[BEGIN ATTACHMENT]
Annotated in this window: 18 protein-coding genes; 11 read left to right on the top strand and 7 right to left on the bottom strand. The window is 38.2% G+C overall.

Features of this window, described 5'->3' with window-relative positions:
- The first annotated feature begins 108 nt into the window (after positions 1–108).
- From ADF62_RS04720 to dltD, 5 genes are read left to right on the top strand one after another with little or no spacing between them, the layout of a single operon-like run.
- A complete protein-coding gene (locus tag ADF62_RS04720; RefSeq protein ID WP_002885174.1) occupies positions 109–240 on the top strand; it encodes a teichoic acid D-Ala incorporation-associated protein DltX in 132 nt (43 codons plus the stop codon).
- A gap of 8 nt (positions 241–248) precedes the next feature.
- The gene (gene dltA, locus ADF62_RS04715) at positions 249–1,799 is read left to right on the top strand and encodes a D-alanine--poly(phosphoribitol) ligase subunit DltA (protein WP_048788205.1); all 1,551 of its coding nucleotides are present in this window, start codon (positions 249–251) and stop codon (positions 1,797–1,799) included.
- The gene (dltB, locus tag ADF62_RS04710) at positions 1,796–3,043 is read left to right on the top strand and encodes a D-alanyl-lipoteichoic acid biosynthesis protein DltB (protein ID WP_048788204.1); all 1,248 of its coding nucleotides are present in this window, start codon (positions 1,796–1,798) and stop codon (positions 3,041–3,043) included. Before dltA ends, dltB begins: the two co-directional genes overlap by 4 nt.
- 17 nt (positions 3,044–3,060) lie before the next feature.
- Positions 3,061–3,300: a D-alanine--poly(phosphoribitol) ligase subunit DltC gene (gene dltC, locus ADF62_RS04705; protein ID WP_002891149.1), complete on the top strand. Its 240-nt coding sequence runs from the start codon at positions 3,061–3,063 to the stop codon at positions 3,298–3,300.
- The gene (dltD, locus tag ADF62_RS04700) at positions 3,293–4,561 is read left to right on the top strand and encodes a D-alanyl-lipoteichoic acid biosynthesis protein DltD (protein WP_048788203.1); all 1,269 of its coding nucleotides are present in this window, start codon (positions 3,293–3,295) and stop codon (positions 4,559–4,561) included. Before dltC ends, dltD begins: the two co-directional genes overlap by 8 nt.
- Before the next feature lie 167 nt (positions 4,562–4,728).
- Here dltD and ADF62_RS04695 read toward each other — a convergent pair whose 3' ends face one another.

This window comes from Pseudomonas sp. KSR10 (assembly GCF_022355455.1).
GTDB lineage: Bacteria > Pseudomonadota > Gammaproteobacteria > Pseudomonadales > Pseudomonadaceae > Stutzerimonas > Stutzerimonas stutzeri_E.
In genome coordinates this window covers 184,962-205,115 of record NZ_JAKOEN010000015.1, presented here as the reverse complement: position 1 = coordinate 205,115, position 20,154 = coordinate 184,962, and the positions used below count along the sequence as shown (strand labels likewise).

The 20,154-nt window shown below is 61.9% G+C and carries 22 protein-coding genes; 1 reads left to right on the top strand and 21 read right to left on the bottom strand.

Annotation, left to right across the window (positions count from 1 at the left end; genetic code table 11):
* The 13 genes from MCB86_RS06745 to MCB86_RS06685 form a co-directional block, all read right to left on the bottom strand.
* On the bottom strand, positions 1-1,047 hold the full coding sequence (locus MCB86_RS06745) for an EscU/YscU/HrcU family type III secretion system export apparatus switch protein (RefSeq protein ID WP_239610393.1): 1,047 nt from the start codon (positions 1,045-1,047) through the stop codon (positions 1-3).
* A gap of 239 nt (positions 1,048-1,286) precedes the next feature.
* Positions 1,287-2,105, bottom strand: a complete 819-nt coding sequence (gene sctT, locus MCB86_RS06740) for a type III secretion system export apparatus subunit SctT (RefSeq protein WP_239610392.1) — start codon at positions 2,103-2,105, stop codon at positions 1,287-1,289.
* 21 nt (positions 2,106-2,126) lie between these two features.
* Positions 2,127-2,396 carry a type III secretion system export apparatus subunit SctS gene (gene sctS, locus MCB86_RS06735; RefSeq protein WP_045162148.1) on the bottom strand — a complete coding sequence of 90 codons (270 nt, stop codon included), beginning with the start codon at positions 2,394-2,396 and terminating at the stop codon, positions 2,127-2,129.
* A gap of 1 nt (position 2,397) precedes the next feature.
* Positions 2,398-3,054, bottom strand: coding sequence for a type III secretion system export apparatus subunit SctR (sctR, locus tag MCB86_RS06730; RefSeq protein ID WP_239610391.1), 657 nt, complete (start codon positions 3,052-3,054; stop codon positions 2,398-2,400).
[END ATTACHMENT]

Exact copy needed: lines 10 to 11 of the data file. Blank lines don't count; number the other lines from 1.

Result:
- Positions 3,061–3,300: a D-alanine--poly(phosphoribitol) ligase subunit DltC gene (gene dltC, locus ADF62_RS04705; protein ID WP_002891149.1), complete on the top strand. Its 240-nt coding sequence runs from the start codon at positions 3,061–3,063 to the stop codon at positions 3,298–3,300.
- The gene (dltD, locus tag ADF62_RS04700) at positions 3,293–4,561 is read left to right on the top strand and encodes a D-alanyl-lipoteichoic acid biosynthesis protein DltD (protein WP_048788203.1); all 1,269 of its coding nucleotides are present in this window, start codon (positions 3,293–3,295) and stop codon (positions 4,559–4,561) included. Before dltC ends, dltD begins: the two co-directional genes overlap by 8 nt.